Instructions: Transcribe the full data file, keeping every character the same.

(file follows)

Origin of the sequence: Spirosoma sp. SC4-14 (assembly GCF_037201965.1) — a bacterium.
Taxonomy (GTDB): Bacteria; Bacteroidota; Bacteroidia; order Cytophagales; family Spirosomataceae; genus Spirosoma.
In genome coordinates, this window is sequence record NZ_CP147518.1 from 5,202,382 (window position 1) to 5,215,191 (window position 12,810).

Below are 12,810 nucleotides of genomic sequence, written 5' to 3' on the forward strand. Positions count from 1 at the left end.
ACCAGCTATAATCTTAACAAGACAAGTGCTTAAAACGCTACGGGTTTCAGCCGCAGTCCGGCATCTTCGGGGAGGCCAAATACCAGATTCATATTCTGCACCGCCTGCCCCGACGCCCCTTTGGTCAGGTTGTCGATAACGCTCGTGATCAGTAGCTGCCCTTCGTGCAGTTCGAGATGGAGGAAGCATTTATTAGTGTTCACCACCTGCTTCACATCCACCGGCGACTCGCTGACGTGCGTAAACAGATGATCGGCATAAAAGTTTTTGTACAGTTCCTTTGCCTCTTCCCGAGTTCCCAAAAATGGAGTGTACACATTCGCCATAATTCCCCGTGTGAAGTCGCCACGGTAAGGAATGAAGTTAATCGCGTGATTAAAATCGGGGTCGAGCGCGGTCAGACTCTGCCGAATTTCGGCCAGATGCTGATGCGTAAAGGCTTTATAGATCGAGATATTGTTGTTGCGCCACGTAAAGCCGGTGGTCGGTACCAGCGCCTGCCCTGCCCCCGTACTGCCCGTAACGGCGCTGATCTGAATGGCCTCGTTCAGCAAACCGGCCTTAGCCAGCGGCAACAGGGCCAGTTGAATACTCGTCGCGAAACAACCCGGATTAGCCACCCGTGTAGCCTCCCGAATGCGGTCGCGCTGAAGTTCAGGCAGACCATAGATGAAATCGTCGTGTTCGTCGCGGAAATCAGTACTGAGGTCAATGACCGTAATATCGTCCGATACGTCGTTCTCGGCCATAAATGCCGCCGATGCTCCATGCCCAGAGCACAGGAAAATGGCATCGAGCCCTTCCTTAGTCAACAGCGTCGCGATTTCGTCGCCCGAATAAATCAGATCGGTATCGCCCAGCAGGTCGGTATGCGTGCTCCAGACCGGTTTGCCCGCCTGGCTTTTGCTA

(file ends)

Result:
Origin of the sequence: Spirosoma sp. SC4-14 (assembly GCF_037201965.1) — a bacterium.
Taxonomy (GTDB): Bacteria; Bacteroidota; Bacteroidia; order Cytophagales; family Spirosomataceae; genus Spirosoma.
In genome coordinates, this window is sequence record NZ_CP147518.1 from 5,202,382 (window position 1) to 5,215,191 (window position 12,810).

Below are 12,810 nucleotides of genomic sequence, written 5' to 3' on the forward strand. Positions count from 1 at the left end.
ACCAGCTATAATCTTAACAAGACAAGTGCTTAAAACGCTACGGGTTTCAGCCGCAGTCCGGCATCTTCGGGGAGGCCAAATACCAGATTCATATTCTGCACCGCCTGCCCCGACGCCCCTTTGGTCAGGTTGTCGATAACGCTCGTGATCAGTAGCTGCCCTTCGTGCAGTTCGAGATGGAGGAAGCATTTATTAGTGTTCACCACCTGCTTCACATCCACCGGCGACTCGCTGACGTGCGTAAACAGATGATCGGCATAAAAGTTTTTGTACAGTTCCTTTGCCTCTTCCCGAGTTCCCAAAAATGGAGTGTACACATTCGCCATAATTCCCCGTGTGAAGTCGCCACGGTAAGGAATGAAGTTAATCGCGTGATTAAAATCGGGGTCGAGCGCGGTCAGACTCTGCCGAATTTCGGCCAGATGCTGATGCGTAAAGGCTTTATAGATCGAGATATTGTTGTTGCGCCACGTAAAGCCGGTGGTCGGTACCAGCGCCTGCCCTGCCCCCGTACTGCCCGTAACGGCGCTGATCTGAATGGCCTCGTTCAGCAAACCGGCCTTAGCCAGCGGCAACAGGGCCAGTTGAATACTCGTCGCGAAACAACCCGGATTAGCCACCCGTGTAGCCTCCCGAATGCGGTCGCGCTGAAGTTCAGGCAGACCATAGATGAAATCGTCGTGTTCGTCGCGGAAATCAGTACTGAGGTCAATGACCGTAATATCGTCCGATACGTCGTTCTCGGCCATAAATGCCGCCGATGCTCCATGCCCAGAGCACAGGAAAATGGCATCGAGCCCTTCCTTAGTCAACAGCGTCGCGATTTCGTCGCCCGAATAAATCAGATCGGTATCGCCCAGCAGGTCGGTATGCGTGCTCCAGACCGGTTTGCCCGCCTGGCTTTTGCTA